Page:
Chapter 9: Community

In April of 2009, Yahoo! shut down GeoCities. Practically overnight, the once beloved service had its signup page replaced with a vague message announcing its closure.

We have decided to discontinue the process of allowing new customers to sign up for GeoCities accounts as we focus on helping our customers explore and build new relationships online in other ways. We will be closing GeoCities later this year.

Existing GeoCities accounts have not changed. You can continue to enjoy your web site and GeoCities services until later this year. You don’t need to change a thing right now — we just wanted you to let you know about the closure as soon as possible. We’ll provide more details about closing GeoCities and how to save your site data this summer, and we will update the help center with more details at that time.

In the coming months, the company would offer little more detail than that. Within a year, user homepages built with GeoCities would blink out of existence, one by one, until they were all gone.

Reactions to the news ranged from outrage to contemptful good riddance. In general, however, the web lamented about a great loss. Former GeoCities users recalled the sites that they built using the service, often hidden from public view, and often while they were very young.

For programmer and archivist Jason Scott, nostalgic remembrances did not go far enough. He had only recently created the Archive Team, a rogue group of Internet archivists willing to lend their compute cycles to the rescue of soon departed websites. The Archive Team monitors sites on the web marked for closure. If they find one, they run scripts on their computers to download as much of the site as they could before it disappears.

Scott did not think the question of whether or not GeoCities deserved to exist was relevant. “Please recall, if you will, that for hundreds of thousands of people, this was their first website,” he posted to his website not long after Yahoo!‘s announcement. “[Y]ou …

TablesNG — Improvements to table rendering in Chromium

When I blogged “Making Tables With Sticky Header and Footers Got a Bit Easier” recently, I mentioned that the “stickiness” improvement was just one of the features that got better for <table>s in Chrome as part of the TablesNG upgrade. I ain’t the only one who’s stoked about it.

But Bramus took it the rest of the nine yards and looked at all of the table enhancements. Every one of these is great. The kind of thing that makes CSS ever-so-slightly less frustrating.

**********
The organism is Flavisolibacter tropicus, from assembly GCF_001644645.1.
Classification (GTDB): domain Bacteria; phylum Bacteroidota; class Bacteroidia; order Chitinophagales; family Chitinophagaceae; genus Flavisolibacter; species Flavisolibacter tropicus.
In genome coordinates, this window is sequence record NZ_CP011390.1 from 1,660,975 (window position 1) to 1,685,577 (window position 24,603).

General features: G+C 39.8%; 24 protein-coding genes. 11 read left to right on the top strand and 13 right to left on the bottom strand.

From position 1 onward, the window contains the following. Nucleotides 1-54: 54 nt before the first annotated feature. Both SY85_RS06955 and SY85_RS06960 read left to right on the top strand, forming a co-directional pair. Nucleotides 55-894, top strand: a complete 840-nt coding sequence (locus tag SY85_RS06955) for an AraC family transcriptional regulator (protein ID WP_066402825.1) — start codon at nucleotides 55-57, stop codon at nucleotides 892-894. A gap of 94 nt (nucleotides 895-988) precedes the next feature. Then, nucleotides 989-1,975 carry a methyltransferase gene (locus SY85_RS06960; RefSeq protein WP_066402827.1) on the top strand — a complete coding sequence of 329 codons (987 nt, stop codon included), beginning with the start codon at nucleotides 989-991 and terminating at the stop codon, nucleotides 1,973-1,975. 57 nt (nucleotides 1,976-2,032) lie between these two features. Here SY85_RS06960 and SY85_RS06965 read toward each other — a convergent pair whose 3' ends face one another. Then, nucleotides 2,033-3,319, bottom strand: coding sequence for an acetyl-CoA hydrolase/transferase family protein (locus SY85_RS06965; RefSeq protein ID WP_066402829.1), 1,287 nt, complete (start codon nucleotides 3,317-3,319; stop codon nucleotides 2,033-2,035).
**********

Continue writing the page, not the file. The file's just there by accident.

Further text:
Just the writing-mode stuff is fantastic.

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Using Performant Next-Gen Images in CSS with image-set

The CSS image-set() function has been supported in Chromium-based browsers since 2012 and in Safari since version 6. Support recently landed in Firefox 88. Let’s dive in and see what we can and can’t do today with image-set().

Multiple resolutions of the same image

Here’s what the CSS spec has to say about image-set():

Delivering the most appropriate image resolution for a user’s device can be a difficult task. Ideally, images should be in the same resolution as the device they’re being viewed in, which can vary between users. However, other factors can factor into the decision of which image to send; for example, if the user is on a slow mobile connection, they may prefer to receive lower-res images rather than waiting for a large proper-res image to load.

It’s basically a CSS background equivalent to the HTML srcset attribute for img tags. By using image-set we can provide multiple resolutions of an image and trust the browser to make the best decision about which one to use. This can be used to specify a value for three different CSS properties: content, cursor, and most useful of all, background-image.

.hero {
  background-image: image-set("platypus.png" 1x, "platypus-2x.png" 2x);

1x is used to identify the low-res image, while 2x is used to define the high-res image. x is an alias of dppx, which stands for dots per pixel unit.

Chrome/Edge/Opera/Samsung Internet currently require a -webkit- prefix. If you’re using Autoprefixer, this will be handled automatically. Safari no longer requires the prefix but uses an older syntax that requires a url() function to specify the image path. We could also include a regular old background-image: url() to support any browsers that don’t support image-set.

.hero {
  /* Fallback */
  background-image: url( "platypus.png");

  /* Chrome/Edge/Opera/Samsung, Safari will fallback to this as well */